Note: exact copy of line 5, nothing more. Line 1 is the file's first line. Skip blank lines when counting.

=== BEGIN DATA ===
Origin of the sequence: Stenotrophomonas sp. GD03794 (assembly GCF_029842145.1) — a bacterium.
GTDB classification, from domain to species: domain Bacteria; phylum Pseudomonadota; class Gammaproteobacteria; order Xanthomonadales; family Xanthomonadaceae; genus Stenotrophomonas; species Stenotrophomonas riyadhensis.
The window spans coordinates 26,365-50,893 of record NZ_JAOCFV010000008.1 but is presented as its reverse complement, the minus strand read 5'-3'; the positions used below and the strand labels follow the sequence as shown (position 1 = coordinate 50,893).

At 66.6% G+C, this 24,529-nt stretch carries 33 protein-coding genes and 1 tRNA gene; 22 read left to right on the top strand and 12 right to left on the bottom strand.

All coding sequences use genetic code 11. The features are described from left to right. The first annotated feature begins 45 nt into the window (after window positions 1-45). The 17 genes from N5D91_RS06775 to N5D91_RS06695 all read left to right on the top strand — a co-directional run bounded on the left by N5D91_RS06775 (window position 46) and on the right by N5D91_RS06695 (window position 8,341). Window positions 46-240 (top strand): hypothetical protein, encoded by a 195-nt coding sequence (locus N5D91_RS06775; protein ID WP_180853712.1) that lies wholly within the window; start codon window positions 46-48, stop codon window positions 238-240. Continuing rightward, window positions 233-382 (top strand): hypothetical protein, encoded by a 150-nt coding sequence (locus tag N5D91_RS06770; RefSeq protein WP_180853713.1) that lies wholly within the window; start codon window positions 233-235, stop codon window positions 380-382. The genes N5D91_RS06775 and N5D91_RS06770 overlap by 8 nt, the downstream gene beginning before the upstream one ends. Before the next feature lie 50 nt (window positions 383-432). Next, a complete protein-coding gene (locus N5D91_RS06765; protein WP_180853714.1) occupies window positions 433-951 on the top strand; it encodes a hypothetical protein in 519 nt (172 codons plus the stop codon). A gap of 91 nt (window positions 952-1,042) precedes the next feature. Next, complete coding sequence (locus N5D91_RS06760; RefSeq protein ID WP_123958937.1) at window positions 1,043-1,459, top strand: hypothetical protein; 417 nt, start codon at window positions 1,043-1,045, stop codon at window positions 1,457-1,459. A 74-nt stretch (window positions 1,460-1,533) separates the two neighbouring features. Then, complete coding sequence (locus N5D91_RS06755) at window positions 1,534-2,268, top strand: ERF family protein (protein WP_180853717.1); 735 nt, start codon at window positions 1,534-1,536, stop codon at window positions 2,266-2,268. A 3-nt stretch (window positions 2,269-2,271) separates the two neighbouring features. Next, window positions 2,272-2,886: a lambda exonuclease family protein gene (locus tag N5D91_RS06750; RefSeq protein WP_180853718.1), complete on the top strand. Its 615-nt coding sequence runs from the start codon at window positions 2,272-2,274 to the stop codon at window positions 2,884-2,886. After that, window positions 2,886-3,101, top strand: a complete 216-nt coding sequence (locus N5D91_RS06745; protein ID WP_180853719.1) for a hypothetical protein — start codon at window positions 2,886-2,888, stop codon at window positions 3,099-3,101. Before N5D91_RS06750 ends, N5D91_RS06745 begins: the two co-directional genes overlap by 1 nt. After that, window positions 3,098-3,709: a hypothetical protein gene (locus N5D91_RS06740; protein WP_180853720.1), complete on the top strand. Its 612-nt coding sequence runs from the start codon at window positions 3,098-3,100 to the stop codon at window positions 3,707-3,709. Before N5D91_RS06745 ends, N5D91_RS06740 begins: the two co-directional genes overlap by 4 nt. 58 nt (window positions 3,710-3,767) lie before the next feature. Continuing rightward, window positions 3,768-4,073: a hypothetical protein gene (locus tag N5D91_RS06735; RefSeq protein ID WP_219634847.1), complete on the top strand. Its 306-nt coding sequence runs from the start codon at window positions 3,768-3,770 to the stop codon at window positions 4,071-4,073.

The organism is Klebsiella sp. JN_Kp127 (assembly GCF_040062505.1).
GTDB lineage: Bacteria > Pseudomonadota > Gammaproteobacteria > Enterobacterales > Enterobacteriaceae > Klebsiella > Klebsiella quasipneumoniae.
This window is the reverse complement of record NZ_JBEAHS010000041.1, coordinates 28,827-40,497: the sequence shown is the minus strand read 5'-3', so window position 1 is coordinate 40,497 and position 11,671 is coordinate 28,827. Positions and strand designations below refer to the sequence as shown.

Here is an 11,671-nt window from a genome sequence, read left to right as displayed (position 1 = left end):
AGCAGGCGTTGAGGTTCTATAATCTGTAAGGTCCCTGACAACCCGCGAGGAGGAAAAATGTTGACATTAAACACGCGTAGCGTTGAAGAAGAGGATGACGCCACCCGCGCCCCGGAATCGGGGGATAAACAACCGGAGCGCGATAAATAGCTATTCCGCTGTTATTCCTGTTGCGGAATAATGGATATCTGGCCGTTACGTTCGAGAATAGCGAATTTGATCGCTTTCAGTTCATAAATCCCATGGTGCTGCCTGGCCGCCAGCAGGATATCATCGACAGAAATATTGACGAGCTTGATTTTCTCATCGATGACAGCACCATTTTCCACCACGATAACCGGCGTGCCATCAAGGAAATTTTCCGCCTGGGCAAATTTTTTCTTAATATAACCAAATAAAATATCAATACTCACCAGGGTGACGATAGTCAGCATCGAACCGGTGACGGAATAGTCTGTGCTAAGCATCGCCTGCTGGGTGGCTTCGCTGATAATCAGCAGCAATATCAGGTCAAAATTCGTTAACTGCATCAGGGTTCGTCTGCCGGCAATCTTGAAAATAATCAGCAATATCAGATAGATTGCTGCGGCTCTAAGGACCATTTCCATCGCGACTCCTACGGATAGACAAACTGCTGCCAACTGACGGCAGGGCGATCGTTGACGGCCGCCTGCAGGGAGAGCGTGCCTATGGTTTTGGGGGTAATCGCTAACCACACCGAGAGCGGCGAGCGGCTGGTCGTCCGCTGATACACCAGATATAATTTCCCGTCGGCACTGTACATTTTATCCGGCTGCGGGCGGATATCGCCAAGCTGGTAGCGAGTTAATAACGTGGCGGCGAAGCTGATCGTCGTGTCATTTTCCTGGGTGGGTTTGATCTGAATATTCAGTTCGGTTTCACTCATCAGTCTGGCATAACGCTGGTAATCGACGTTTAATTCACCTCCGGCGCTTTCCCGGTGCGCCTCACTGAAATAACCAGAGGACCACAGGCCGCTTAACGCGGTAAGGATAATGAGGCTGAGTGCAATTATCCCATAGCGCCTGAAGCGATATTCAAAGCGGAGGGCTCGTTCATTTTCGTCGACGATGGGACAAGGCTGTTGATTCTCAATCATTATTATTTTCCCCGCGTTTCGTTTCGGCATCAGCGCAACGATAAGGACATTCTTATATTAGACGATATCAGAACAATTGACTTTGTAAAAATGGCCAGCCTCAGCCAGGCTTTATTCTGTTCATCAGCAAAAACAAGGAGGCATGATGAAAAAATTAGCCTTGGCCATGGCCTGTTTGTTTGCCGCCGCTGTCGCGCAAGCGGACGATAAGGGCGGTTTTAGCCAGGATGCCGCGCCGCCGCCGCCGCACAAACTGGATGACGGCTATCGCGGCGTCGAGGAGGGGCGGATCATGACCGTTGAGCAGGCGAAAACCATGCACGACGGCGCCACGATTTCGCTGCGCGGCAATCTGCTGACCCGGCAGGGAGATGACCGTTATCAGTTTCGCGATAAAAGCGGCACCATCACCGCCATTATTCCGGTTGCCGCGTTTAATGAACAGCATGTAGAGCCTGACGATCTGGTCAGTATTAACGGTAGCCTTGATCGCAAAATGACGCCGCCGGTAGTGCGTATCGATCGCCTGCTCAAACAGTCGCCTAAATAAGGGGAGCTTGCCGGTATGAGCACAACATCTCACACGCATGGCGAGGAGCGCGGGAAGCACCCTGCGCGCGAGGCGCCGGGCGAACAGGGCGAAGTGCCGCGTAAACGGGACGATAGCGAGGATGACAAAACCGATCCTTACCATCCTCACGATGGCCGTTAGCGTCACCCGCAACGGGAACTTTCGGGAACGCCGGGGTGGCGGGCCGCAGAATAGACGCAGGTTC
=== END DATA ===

All coding sequences use genetic code 11. The features are described from left to right. The first annotated feature begins 45 nt into the window (after window positions 1-45). The 17 genes from N5D91_RS06775 to N5D91_RS06695 all read left to right on the top strand — a co-directional run bounded on the left by N5D91_RS06775 (window position 46) and on the right by N5D91_RS06695 (window position 8,341). Window positions 46-240 (top strand): hypothetical protein, encoded by a 195-nt coding sequence (locus N5D91_RS06775; protein ID WP_180853712.1) that lies wholly within the window; start codon window positions 46-48, stop codon window positions 238-240. Continuing rightward, window positions 233-382 (top strand): hypothetical protein, encoded by a 150-nt coding sequence (locus tag N5D91_RS06770; RefSeq protein WP_180853713.1) that lies wholly within the window; start codon window positions 233-235, stop codon window positions 380-382. The genes N5D91_RS06775 and N5D91_RS06770 overlap by 8 nt, the downstream gene beginning before the upstream one ends. Before the next feature lie 50 nt (window positions 383-432). Next, a complete protein-coding gene (locus N5D91_RS06765; protein WP_180853714.1) occupies window positions 433-951 on the top strand; it encodes a hypothetical protein in 519 nt (172 codons plus the stop codon). A gap of 91 nt (window positions 952-1,042) precedes the next feature. Next, complete coding sequence (locus N5D91_RS06760; RefSeq protein ID WP_123958937.1) at window positions 1,043-1,459, top strand: hypothetical protein; 417 nt, start codon at window positions 1,043-1,045, stop codon at window positions 1,457-1,459. A 74-nt stretch (window positions 1,460-1,533) separates the two neighbouring features. Then, complete coding sequence (locus N5D91_RS06755) at window positions 1,534-2,268, top strand: ERF family protein (protein WP_180853717.1); 735 nt, start codon at window positions 1,534-1,536, stop codon at window positions 2,266-2,268. A 3-nt stretch (window positions 2,269-2,271) separates the two neighbouring features. Next, window positions 2,272-2,886: a lambda exonuclease family protein gene (locus tag N5D91_RS06750; RefSeq protein WP_180853718.1), complete on the top strand. Its 615-nt coding sequence runs from the start codon at window positions 2,272-2,274 to the stop codon at window positions 2,884-2,886. After that, window positions 2,886-3,101, top strand: a complete 216-nt coding sequence (locus N5D91_RS06745; protein ID WP_180853719.1) for a hypothetical protein — start codon at window positions 2,886-2,888, stop codon at window positions 3,099-3,101. Before N5D91_RS06750 ends, N5D91_RS06745 begins: the two co-directional genes overlap by 1 nt. After that, window positions 3,098-3,709: a hypothetical protein gene (locus N5D91_RS06740; protein WP_180853720.1), complete on the top strand. Its 612-nt coding sequence runs from the start codon at window positions 3,098-3,100 to the stop codon at window positions 3,707-3,709. Before N5D91_RS06745 ends, N5D91_RS06740 begins: the two co-directional genes overlap by 4 nt. 58 nt (window positions 3,710-3,767) lie before the next feature. Continuing rightward, window positions 3,768-4,073: a hypothetical protein gene (locus tag N5D91_RS06735; RefSeq protein ID WP_219634847.1), complete on the top strand. Its 306-nt coding sequence runs from the start codon at window positions 3,768-3,770 to the stop codon at window positions 4,071-4,073.